So many wives will dribble details, or trickle truth, a little at a time.
But that’s one of the worst things you can do because your husband never has a baseline to begin healing from.
There’s not an opportunity to regain trust in you if new information keeps coming out.
Couples need a ‘ground zero’ of all the truth. Preferably early on, like discovery day.
I know it’s hard to do, but the damage will be worse if he finds out more lies later.
It’s like picking a scab over and over again that’s trying to heal.
Just rip the band-aid off without trying to manage your husbands reactions.
Whatever he decides to do with that, is his decision but your full disclosure
is your opportunity to start fresh with truth and integrity.
Your betrayed husband needs to know the details to heal.
Now some details he’s asking for might actually be worse to get those images out of his head, so I always advise betrayed husbands to be careful what they really want to know.
9. Blaming your spouse or defending your actions.
There likely was some issues in your marriage, or within yourself, that made you feel lonely or whatever your reasons were.
But blaming your husband for his lack of attention, or defending yourself for having the affair, only shows him you’re not really sorry for what you did.
Much like Adam and Eve did in the garden, we all continue to blame others for our actions, it’s human nature.
Yet, until you own up to the choices you made to have an affair and recognize there were other, better ways, to have dealt with the issues, you both can’t heal.
10. Telling your husband to get over it, or getting impatient with the
length of time it’s taking him to heal.
Many unfaithful spouses in general do this. It’s easy to want to rush through the healing process, to stop talking about the affair
and want to move on to being normal again. But the truth is, it won’t ever be ‘normal’ as it was before, (that’s not to say it’ll stay this bad, it doesn’t have to at all).
But just as it takes time for someone to grieve the loss of a loved one, your husband needs time to process, and grieve, the loss he feels as a result of your infidelity.
It’s often even harder for betrayed husbands to heal than it is for betrayed wives, because they’re not often in touch with how they feel, plus the feeling of
being less of a man now. They need time, and often outside help and support, to get through this. If that healing is rushed, it likely won’t ‘stick’ or be complete.
11. Not acknowledging, or minimizing, the trauma they’re feeling.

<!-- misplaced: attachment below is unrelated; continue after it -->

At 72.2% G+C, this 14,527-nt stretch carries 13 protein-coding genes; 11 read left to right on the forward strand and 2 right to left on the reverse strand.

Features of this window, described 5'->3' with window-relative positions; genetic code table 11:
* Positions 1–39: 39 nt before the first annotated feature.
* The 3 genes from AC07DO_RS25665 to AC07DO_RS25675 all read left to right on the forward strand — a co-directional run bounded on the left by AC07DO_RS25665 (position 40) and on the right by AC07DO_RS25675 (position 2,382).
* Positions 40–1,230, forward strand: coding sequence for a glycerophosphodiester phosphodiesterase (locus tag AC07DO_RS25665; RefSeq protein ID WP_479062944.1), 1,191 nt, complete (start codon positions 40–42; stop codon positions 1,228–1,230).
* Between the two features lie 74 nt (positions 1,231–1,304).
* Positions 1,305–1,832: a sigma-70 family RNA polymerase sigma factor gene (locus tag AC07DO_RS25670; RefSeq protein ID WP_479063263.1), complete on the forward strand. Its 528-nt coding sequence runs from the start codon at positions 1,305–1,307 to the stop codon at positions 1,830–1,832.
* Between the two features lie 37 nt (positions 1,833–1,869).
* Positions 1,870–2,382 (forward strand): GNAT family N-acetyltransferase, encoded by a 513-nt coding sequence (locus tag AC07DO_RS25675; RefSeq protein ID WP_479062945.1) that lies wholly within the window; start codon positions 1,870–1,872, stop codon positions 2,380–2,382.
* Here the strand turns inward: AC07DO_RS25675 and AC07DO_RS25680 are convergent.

It’s not comfortable for those of us who were the unfaithful spouses, but the truth is, we dealt them a blow by our infidelity,
which feels a lot like a trauma.
They’re going to have triggers and visions or images in their head.
Minimizing these traumatic triggers only makes them feel worse and you’re not helping them heal that way.
One thing that helped my husband is when I’d sit and listen to him, or hold him if he wanted me to.
This ties in closely with the defending our behaviors, but this hits them personally and just makes you look
more uncompassionate about the pain your infidelity caused. Yes, it’s hard to witness his grief or anger, but sit with the pain, and allow him to grieve.
12. Continuing to tell lies, half-truths or lies of omission.
This is similar to #8, trickling truth over time. But this about the outright lies we tell, to keep our secrets hidden from our husbands.
It usually stems out of fear of what will happen if he really knew the whole thing.
I’m not saying every little detail needs to be shared, unless he’s asking for it, and even that needs to be handled delicately, as I said in #8.
But he can’t begin to trust you again when more lies keep coming out.
I know it’s really hard to do, but you’ll be happier in the long run when it’s all out on the table and you don’t have to worry
about what lie to keep covering up or what was said or not said.
13. Not recognizing the amount of his healing that’s dependent upon you.
As wayward wives, we have more ability to help our husbands heal from our affairs than we realize.
They still have to do their part for their healing and not make the mistakes that many betrayed husbands make, which you can read about here.